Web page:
Minnesota school districts have begun exploring the use of the federal New Market Tax Credit (NMTC) program in connection with financing capital projects, including construction of new schools and renovation of existing facilities. These transactions often are structured as “self-leveraged” financings where, among other things, funds raised by a school district through the sale of its obligations would be “leveraged” through an NMTC financing. Typically, the financed facilities would be subject to certain leasing arrangements between the school district and a special purpose entity formed for purposes of the NMTC financing (normally referred to as the “QALICB”). QALICB stands for Qualified Active Low Income Community Borrower.

Attached as Exhibit A is a sample diagram illustrating a typical NMTC financing structure for a transaction involving a public body.

Leasing

Ground Lease and Sublease. In these leasing arrangements, the site for the project (together with any existing improvements situated on the property) would be ground leased from the district to the QALICB for an extended term, such as 30 years, and then subleased back to the district from the QALICB for a commensurate term. NMTC financings are for a seven- year period because the corresponding tax credits are available for seven years. For that reason, these transactions are structured with the contemplation that the NMTC structure, including the related leasing and financing arrangements, would be “collapsed” at the seventh anniversary of the NMTC closing. The expectation of the parties would be that, among other things, the Ground Lease and the Sublease (together the “Leases”), and the other financing arrangements, would be “unwound” at that time. Nevertheless, for the protection of the school district, the Leases should be structured so that if for any reason the expected “unwinding” failed to occur, the district would be protected.

Under the Ground Lease, the QALICB would agree to build the project, subject to supervision and approval of construction draws by the district. Contracts for construction would be publicly let in accordance with Minnesota Statutes, Section 471.345, the Uniform Municipal Contracting Law. Under the Sublease, the district would have the exclusive use of the property for the term of the Sublease. Payments of rent under the Leases would be de minimis. It should be noted that annual administration fees over the term of the NMTC financing would be owed by the school district for purposes of assuring tax law compliance with NMTC program requirements, in an amount potentially of up to one-half percent per year of the amount financed. In many transactions, amounts to pay these fees over the duration of the NMTC financing term are escrowed from NMTC proceeds at closing, to provide assurances to all parties that the payments both will be made and also will not constitute additional annual expenses to the school district. At the expiration of the 30-year term, the Leases, if not earlier terminated at the conclusion of the NMTC financing term, would be extinguished. At that time, the district’s fee title to the property would no longer be subject to the Leases or other liens granted in connection with the NMTC financing.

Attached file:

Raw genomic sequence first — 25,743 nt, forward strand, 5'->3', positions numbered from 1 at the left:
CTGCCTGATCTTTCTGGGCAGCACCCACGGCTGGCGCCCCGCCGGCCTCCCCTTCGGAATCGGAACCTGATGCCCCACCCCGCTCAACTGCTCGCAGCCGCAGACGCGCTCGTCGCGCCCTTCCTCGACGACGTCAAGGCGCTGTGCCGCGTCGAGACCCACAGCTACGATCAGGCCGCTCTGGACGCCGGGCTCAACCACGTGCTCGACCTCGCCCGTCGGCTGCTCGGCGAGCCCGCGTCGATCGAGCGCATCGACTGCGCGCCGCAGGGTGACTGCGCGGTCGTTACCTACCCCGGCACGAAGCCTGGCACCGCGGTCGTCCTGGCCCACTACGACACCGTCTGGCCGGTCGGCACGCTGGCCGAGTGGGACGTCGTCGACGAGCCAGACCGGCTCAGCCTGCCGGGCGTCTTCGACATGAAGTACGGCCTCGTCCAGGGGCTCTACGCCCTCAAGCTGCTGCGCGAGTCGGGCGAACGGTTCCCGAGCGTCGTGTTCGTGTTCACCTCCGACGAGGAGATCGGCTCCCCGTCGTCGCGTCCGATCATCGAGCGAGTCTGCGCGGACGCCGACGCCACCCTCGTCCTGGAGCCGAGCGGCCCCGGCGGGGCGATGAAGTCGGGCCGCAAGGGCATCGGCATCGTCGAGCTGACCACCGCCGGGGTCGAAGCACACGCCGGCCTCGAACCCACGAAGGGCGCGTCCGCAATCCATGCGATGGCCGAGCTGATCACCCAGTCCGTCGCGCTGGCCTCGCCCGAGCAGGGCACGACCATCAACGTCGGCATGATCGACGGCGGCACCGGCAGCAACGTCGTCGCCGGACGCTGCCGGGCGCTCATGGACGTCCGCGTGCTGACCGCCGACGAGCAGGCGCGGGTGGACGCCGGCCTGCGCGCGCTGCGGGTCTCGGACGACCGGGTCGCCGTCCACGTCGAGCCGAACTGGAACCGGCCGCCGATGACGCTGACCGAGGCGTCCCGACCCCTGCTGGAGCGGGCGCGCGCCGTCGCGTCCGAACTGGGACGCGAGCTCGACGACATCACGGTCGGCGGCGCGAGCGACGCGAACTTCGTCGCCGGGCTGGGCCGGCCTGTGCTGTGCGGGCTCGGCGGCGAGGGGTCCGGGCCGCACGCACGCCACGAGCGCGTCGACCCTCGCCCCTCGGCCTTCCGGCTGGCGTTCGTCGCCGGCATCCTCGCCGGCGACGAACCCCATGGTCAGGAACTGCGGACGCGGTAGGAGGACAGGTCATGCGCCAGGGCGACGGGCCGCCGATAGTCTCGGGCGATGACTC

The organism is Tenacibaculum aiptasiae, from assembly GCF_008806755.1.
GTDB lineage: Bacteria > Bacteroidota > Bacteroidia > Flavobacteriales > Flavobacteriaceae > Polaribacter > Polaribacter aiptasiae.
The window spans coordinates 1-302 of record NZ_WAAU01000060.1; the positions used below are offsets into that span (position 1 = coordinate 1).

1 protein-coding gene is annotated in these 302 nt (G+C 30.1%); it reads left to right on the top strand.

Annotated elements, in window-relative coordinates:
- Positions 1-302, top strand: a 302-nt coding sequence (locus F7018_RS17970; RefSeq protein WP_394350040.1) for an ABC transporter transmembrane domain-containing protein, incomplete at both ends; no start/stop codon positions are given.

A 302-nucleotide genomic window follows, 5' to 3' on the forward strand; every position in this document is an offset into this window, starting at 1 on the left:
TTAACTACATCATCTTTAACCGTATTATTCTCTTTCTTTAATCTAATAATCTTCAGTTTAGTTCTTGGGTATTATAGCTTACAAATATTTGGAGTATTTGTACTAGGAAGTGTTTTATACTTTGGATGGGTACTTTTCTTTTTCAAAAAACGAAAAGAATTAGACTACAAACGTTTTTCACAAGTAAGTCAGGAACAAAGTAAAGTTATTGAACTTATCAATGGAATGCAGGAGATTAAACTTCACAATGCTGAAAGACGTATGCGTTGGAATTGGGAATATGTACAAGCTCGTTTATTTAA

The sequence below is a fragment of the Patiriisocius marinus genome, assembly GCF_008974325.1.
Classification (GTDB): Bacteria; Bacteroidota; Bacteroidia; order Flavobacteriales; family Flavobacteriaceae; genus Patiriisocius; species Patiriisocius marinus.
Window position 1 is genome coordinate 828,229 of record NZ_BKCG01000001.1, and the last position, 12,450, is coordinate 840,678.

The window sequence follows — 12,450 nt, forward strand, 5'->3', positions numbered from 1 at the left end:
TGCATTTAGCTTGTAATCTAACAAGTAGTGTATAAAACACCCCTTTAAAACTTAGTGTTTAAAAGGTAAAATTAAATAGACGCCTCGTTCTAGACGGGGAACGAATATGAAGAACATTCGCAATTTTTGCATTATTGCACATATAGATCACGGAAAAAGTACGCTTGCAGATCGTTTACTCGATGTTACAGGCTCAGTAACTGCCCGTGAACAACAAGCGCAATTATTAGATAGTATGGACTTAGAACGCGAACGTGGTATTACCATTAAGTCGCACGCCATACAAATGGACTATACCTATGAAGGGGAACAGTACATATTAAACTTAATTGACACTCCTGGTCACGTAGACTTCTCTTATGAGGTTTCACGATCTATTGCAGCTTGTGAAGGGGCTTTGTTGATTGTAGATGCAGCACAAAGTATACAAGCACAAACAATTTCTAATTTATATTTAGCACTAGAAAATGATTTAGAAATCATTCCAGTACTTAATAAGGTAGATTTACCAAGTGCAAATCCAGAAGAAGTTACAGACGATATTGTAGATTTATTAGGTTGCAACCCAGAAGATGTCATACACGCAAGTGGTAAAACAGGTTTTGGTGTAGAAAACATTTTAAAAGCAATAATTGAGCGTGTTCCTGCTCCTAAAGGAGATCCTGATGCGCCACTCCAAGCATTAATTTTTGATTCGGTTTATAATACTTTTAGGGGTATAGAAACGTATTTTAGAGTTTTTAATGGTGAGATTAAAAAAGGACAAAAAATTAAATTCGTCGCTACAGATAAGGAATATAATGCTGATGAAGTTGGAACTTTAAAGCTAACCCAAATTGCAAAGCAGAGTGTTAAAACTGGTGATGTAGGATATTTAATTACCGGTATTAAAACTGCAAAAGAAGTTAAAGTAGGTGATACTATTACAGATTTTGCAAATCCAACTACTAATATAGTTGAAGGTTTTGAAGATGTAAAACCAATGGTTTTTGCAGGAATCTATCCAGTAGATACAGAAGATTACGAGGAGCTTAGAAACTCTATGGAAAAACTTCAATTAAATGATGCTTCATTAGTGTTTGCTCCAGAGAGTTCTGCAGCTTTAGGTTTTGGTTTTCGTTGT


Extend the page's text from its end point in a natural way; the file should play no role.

Statutory Authority. Minnesota school districts have authority to enter into the kinds of leasing arrangements represented by the Ground Lease and the Sublease.

Under Minnesota Statutes, Section 123B.51, Subd. 3, school boards are specifically authorized to lease real property, as follows: “When necessary, the board may lease real property for school purposes.”

Under Minnesota Statutes, Section 123B.51, Subd. 1, a school board may “acquire necessary sites of school houses or enlargements, or additions to existing school house sites by lease, purchase or condemnation under the power of eminent domain…” Further, “The board may sell or exchange school houses or sites, and execute deeds of conveyance thereof.”

It should be noted that Minnesota school districts have additional leasing authority under Minnesota Statutes, Section 465.71. This section authorizes lease-purchase arrangements where payments of rent by the school district are subject to annual appropriation. Such a lease-purchase agreement could also be used in connection with an NMTC financing.

Attorney General Opinion 622i. On January 5, 1966, an Opinion of the Minnesota Attorney General was issued, addressing the following question:

Is it permissible for an independent school district to enter into a long term agreement (lease) of real estate (up to 50 years) for the purpose of constructing a school building thereon?

The opinion concluded that the Minnesota courts:

…would hold that a lease for 50 years was unreasonable as to time, and that it is not permissible for an independent school district to lease real estate for that period for the purposes of constructing school buildings thereon.

This opinion is a bit surprising since the term of the lease appeared to substantially exceed the expected life of the facilities being financed and therefore the school district would not appear to have been at risk of losing its investment in the school buildings. In fact, the opposite position is generally taken by the State of Minnesota in awarding state grants to local units of government who enter into leasing arrangments in connection with bond and other financings. That is, if the term of the proposed lease substantially exceeds the expected life of the financed facilities, then the public body’s rights under the lease are considered sufficient to meet the state’s requirements for a publicly financed project.